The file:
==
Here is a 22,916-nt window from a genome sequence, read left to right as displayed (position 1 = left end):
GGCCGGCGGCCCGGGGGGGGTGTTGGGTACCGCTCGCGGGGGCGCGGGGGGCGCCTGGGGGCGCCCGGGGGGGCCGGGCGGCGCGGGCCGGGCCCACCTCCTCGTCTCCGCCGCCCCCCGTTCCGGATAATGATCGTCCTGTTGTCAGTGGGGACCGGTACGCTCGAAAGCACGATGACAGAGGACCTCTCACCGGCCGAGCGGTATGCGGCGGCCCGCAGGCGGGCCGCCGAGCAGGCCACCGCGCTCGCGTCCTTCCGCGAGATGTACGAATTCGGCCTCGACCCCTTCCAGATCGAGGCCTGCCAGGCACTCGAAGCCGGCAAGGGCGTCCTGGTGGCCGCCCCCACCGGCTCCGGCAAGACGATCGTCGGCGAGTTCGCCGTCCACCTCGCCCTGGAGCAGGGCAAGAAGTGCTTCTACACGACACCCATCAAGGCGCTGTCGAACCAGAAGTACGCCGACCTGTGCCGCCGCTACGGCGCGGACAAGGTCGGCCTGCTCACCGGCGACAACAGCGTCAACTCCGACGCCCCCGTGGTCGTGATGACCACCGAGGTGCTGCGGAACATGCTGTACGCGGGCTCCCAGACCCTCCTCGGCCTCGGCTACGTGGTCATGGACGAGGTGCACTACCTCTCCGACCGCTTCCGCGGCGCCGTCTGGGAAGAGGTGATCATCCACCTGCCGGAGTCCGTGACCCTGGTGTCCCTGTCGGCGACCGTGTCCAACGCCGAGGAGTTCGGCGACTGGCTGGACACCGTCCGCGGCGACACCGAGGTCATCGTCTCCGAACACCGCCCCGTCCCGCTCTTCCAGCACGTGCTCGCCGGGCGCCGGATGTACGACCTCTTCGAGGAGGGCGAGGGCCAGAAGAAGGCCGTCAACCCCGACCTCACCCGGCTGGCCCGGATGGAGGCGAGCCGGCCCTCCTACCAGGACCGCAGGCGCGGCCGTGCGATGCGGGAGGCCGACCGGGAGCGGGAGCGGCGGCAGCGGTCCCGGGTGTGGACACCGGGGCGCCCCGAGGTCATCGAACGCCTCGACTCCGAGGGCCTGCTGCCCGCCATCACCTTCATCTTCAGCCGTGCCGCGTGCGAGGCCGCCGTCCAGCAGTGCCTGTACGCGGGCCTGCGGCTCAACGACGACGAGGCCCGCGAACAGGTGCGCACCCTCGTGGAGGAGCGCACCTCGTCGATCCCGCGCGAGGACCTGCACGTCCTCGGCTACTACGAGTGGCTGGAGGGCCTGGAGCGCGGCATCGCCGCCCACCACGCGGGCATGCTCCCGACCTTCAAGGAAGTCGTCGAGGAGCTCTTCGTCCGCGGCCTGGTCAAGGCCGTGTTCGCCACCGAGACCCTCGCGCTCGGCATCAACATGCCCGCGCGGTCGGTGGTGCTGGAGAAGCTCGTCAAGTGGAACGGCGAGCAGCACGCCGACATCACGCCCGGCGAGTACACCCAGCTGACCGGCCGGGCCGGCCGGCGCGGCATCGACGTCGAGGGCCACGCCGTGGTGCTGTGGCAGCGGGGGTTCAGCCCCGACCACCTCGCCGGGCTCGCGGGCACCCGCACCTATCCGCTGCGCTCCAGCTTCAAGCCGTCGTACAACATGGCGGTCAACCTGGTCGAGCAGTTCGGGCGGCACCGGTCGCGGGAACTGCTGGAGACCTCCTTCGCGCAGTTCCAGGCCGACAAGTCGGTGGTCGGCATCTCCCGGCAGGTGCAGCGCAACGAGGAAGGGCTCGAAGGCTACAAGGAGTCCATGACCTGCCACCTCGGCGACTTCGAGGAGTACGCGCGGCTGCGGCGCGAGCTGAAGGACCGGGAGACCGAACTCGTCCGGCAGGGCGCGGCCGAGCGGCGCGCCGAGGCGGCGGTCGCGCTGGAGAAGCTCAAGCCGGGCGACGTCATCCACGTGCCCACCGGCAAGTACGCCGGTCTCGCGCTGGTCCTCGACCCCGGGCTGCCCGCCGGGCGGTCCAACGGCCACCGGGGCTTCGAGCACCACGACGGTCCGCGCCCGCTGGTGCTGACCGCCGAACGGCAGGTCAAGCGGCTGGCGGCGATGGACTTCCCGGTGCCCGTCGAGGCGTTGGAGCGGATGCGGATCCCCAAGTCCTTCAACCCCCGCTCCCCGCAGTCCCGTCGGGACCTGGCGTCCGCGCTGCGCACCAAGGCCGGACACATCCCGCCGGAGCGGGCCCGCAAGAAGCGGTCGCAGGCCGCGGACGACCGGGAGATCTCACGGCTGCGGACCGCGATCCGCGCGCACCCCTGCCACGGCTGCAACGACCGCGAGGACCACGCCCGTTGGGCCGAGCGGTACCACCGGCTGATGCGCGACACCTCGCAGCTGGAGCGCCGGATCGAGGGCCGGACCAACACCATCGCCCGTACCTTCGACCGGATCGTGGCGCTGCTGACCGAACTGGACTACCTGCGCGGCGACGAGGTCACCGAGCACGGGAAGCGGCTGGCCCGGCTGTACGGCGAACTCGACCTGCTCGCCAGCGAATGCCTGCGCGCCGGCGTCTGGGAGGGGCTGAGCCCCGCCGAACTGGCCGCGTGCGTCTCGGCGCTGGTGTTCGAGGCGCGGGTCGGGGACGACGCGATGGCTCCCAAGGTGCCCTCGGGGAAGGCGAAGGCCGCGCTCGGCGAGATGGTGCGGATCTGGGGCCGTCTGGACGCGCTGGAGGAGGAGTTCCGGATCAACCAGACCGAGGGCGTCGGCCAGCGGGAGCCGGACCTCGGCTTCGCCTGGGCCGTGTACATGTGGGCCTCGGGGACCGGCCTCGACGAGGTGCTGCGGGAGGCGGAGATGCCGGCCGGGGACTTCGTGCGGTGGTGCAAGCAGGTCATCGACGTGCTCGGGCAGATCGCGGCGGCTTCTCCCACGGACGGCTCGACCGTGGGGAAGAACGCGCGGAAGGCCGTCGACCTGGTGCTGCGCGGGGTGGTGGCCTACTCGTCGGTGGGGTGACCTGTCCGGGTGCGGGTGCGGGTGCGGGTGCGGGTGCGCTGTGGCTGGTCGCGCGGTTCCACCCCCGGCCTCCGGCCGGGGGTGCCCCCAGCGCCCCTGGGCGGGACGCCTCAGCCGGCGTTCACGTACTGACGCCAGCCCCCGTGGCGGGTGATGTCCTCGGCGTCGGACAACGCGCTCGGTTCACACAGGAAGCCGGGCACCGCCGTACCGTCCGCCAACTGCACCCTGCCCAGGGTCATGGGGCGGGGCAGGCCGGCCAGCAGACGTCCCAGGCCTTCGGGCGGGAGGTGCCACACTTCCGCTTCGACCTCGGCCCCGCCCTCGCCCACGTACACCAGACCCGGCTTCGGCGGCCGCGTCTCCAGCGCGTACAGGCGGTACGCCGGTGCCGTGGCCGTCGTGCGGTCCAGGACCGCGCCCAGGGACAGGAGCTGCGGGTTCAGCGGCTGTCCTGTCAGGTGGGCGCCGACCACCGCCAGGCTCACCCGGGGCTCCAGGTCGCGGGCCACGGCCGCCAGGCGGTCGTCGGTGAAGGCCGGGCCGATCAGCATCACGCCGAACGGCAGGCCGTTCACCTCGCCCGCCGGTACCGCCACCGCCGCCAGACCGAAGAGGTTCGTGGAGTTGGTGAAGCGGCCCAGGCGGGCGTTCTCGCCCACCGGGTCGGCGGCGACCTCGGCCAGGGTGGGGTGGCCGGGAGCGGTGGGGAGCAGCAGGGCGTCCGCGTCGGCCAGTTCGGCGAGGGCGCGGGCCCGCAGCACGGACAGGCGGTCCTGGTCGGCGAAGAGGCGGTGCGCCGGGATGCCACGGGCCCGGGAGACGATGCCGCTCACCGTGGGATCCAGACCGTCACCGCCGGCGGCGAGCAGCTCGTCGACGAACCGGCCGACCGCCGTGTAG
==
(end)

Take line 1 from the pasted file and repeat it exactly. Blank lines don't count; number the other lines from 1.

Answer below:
Here is a 22,916-nt window from a genome sequence, read left to right as displayed (position 1 = left end):